From the Spectator, 22 November 1975, p.661.
Published here with kind permission of the Spectator.
Transcribed by Ted Crawford.
Marked up by Einde O’Callaghan for the Marxists’ Internet Archive.
The Communist Party of Great Britain has this week been holding its congress, an event which takes place every other year. In the sense that the content of the resolutions, not to mention the speeches, has a certain sameness from one meeting to another, it could be argued that two years is too frequent. But, like every other party with pretensions – and which of them has no pretensions – it is necessary at regular intervals to gather together the faithful, to enthuse them with a new understanding and vigour for the old line of policy.
A few things have changed, however, over the last few years. In the early years of the party it was one of the most slavish, if most unsuccessful, adherents to anything emanating from the Kremlin. No twist and turn of Stalin’s policy was enunciated without being greeted by the CPGB, as a work of consummate genius. That is until 1956, when jolly old Nikita Khrushchev denounced Stalin and “the cult of the individual”. The subsequent turmoil in the international Communist movement was nowhere more damaging than in Britain. Thousands left the party in disgust. Worse – the old attitude of unswerving loyalty to party directives was lost. The monolith cracked and it has proved impossible to mend. Nowadays, with a proper and slightly apologetic politeness, the British comrades will occasionally criticise the Russians. In 1968 they criticised the invasion of Czechoslovakia, this year they criticise the treatment of the Russian dissidents. “Anti-marxist ideas”, they say, “should be handled by political debate and not by administrative measures.” Translated from the jargon this means people who disagree should not be put in jail.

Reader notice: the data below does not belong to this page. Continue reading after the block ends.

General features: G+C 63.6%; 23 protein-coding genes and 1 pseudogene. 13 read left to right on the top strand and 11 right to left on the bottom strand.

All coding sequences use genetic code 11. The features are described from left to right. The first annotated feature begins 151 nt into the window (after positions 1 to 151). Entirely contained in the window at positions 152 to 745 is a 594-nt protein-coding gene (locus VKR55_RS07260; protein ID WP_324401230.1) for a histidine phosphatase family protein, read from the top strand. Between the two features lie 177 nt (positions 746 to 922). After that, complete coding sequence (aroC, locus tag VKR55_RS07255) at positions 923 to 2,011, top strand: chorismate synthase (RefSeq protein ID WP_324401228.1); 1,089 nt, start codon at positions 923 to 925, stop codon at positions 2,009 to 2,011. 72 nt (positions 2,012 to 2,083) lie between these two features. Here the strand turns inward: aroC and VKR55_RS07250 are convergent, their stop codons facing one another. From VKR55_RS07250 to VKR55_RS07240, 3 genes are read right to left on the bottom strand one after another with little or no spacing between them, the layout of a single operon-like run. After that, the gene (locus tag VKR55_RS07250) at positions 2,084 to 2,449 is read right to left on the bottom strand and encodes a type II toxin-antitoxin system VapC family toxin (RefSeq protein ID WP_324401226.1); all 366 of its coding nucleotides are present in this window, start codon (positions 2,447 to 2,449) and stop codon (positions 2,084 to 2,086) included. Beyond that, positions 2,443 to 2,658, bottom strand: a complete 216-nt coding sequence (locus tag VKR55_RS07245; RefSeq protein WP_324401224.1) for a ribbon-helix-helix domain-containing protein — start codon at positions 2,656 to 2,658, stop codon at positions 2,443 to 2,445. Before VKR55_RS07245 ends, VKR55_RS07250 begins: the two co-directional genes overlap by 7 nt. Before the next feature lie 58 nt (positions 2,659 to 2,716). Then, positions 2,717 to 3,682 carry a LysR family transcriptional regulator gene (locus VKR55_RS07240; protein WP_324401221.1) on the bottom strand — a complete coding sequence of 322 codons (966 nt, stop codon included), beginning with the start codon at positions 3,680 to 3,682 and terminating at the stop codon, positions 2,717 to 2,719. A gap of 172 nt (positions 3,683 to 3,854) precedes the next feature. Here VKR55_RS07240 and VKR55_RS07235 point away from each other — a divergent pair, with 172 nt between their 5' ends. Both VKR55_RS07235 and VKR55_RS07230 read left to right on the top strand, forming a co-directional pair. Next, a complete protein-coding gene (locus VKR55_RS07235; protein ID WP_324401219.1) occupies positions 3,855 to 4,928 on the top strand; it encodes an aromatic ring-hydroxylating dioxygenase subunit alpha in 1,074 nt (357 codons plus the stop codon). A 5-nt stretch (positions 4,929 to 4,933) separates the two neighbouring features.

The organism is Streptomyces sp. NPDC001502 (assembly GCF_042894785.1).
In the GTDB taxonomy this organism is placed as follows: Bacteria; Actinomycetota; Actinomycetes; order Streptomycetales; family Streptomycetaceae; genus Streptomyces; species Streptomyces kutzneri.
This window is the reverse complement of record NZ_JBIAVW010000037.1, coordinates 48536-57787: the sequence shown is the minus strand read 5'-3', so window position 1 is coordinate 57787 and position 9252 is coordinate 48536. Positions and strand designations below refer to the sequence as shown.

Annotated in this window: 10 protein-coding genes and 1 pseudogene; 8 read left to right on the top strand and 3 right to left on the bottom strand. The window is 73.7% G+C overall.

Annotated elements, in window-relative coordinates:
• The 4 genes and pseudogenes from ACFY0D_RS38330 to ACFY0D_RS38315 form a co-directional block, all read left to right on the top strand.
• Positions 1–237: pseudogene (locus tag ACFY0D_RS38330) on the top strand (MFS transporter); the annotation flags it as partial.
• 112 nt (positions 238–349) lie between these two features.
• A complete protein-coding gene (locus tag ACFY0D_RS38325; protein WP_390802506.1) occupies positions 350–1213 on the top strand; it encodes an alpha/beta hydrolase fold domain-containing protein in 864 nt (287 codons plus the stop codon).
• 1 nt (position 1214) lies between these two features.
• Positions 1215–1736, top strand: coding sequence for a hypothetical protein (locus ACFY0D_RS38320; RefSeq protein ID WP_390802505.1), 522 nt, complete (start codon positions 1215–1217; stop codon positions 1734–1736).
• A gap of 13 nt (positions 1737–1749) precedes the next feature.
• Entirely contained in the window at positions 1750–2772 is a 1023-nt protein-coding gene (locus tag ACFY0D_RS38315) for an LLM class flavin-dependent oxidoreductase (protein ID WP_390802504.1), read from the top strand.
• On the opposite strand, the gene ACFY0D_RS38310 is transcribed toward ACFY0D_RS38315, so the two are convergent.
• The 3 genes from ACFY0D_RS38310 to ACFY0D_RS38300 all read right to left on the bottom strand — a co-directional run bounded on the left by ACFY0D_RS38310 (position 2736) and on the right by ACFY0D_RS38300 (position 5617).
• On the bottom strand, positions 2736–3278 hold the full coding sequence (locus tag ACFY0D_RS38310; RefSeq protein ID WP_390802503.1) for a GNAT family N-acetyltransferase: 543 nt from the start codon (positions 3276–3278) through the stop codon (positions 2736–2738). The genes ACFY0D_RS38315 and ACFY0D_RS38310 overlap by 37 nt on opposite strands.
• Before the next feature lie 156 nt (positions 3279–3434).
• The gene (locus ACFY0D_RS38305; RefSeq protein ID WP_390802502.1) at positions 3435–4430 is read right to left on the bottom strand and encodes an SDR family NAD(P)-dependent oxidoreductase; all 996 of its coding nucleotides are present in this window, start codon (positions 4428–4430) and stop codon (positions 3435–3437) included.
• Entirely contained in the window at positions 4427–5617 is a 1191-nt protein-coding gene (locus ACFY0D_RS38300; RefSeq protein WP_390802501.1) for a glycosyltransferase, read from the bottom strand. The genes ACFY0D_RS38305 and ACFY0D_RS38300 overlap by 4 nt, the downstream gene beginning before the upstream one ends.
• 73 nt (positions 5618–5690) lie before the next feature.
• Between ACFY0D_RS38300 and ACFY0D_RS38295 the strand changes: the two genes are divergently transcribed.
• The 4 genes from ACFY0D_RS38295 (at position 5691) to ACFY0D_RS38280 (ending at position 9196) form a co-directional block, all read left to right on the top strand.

Of course these genuflexions to the liberal conscience are not achieved unanimously. At each stage the residual Stalinists, led by Sid French of the Surrey District, attempt to remove all criticism of the Socialist motherland. They are always unsuccessful.
But these few high points of marginal disagreement do not seriously alter the well-disciplined course of CP congresses. The comrade delegates are not as young as they used to be, and age brings with it the compensation of lowered expectations. Without too much hope they wish to halt the decline in the circulation of the Morning Star (1,600 down since 1973), to increase party membership and best of all, please, to have a Communist MP or two. A far cry from the revolutionary hopes of 1926.
Of some interest this year, was to compare the performance of the new Gcneral Secretary, Gordon MacLennan, with that of his predecessor John Gollan. It can be said without fear of contradiction, that Mr MacLennan delivers his speeches much better than did Mr Gollan. In every other respect they are the same type of faceless bureaucrat. Those of us with memories of Harry Pollitt and Willie Gallacher can only conclude: they don’t make communists like that any more.